Here's another video, focusing on how the pieces move on conveyer belts (running at slow speed so puny humans can follow). You can also see the air jets in action:

In an email interview, Mattheij told Mental Floss that the system currently sorts LEGO bricks into more than 50 categories. It can also be run in a color-sorting mode to bin the parts across 12 color groups. (Thus at present you'd likely do a two-pass sort on the bricks: once for shape, then a separate pass for color.) He continues to refine the system, with a focus on making its recognition abilities faster. At some point down the line, he plans to make the software portion open source. You're on your own as far as building conveyer belts, bins, and so forth.

Check out Mattheij's writeup in two parts for more information. It starts with an overview of the story, followed up with a deep dive on the software. He's also tweeting about the project (among other things). And if you look around a bit, you'll find bulk LEGO brick auctions online—it's definitely a thing!

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What Happened to Jamie and Aurelia From Love Actually?
May 26, 2017
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Fans of the romantic-comedy Love Actually recently got a bonus reunion in the form of Red Nose Day Actually, a short charity special that gave audiences a peek at where their favorite characters ended up almost 15 years later.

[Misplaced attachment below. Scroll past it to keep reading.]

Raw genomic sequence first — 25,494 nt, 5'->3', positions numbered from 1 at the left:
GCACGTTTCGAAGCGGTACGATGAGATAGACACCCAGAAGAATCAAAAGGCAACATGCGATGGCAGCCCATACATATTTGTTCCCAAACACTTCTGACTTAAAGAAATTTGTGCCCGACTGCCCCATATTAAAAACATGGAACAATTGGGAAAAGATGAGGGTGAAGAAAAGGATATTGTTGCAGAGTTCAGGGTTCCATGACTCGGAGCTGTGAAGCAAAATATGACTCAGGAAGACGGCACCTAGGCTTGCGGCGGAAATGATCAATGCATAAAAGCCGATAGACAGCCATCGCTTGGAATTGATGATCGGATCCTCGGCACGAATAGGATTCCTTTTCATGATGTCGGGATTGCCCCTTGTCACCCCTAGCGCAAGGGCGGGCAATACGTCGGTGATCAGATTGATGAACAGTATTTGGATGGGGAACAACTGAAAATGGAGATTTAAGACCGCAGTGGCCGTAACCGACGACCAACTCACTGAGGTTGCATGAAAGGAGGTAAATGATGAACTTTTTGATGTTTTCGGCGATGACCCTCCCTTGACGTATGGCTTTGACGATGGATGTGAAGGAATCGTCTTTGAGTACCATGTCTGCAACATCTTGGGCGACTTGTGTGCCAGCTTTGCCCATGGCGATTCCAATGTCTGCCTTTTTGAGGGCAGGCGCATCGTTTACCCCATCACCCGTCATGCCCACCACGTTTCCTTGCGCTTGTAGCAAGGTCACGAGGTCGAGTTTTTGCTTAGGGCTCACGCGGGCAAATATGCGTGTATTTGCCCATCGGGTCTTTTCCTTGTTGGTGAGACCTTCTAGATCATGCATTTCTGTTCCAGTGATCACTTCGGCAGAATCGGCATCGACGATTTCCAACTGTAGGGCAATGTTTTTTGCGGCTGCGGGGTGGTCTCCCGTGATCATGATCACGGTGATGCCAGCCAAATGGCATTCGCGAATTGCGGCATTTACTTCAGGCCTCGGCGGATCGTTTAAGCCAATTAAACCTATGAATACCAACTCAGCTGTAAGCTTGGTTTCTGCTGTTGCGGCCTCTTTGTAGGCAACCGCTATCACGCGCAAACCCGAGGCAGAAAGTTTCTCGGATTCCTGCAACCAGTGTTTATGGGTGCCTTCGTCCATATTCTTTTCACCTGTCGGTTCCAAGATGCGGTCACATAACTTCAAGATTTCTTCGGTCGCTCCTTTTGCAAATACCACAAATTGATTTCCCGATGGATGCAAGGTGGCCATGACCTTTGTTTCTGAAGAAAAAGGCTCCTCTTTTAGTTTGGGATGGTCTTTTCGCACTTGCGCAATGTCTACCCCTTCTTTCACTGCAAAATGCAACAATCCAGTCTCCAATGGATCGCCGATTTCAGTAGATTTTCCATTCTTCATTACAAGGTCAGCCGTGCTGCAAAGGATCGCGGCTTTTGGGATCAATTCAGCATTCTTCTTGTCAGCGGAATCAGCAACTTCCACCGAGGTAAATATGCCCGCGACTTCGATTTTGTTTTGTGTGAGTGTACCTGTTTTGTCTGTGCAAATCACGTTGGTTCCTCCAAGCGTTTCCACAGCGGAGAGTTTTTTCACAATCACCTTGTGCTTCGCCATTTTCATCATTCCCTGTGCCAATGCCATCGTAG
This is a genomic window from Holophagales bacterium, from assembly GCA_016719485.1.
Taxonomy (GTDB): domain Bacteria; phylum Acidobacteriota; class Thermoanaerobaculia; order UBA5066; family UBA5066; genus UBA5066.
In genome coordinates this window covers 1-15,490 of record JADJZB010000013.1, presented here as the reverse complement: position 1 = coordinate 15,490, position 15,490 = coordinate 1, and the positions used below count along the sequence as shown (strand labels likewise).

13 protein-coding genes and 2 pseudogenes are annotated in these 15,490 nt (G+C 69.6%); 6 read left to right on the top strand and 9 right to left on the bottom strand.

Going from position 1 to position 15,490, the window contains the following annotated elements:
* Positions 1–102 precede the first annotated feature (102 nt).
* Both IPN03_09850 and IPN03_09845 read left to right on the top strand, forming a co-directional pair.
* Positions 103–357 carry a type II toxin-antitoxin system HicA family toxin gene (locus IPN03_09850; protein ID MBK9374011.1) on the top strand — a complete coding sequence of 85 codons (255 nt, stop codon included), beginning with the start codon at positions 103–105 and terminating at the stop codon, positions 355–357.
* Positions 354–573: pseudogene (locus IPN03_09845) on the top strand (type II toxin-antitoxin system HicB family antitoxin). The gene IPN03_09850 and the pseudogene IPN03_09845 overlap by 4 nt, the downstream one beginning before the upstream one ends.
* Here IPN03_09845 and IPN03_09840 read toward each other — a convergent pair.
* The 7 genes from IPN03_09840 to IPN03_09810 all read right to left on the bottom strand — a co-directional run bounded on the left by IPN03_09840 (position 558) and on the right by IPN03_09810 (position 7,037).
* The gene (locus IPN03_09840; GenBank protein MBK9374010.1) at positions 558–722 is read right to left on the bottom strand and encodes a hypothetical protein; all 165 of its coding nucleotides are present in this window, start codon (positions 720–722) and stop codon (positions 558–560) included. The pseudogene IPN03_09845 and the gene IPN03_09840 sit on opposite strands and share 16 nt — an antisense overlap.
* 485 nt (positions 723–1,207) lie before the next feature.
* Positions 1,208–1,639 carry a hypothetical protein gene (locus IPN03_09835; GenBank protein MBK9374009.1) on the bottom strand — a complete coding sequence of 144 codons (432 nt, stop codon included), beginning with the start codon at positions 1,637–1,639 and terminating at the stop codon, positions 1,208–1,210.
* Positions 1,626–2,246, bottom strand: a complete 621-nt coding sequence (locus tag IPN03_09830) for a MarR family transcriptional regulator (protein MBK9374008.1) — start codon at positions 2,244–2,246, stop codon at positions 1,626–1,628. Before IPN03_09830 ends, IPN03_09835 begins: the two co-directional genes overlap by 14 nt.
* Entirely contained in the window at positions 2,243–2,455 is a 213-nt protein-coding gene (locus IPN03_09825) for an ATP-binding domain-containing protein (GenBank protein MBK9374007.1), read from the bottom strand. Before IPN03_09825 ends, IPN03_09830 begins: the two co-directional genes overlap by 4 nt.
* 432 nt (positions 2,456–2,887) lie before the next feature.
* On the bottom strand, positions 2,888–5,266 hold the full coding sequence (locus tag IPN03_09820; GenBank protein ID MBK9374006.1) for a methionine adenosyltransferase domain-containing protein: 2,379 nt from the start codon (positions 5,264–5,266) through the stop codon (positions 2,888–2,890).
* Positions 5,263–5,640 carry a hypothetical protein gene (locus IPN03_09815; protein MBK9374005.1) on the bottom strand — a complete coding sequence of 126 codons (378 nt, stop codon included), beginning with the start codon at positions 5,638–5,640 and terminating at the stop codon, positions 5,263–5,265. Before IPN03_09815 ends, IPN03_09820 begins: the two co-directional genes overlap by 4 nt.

One of the most improbable pairings from the original film was between Jamie (Colin Firth) and Aurelia (Lúcia Moniz), who fell in love despite almost no shared vocabulary. Jamie is English, and Aurelia is Portuguese, and they know just enough of each other’s native tongues for Jamie to propose and Aurelia to accept.

A decade and a half on, they have both improved their knowledge of each other’s languages—if not perfectly, in Jamie’s case. But apparently, their love is much stronger than his grasp on Portuguese grammar, because they’ve got three bilingual kids and another on the way. (And still enjoy having important romantic moments in the car.)

In 2015, Love Actually script editor Emma Freud revealed via Twitter what happened between Karen and Harry (Emma Thompson and Alan Rickman, who passed away last year). Most of the other couples get happy endings in the short—even if Hugh Grant's character hasn't gotten any better at dancing.

[h/t TV Guide]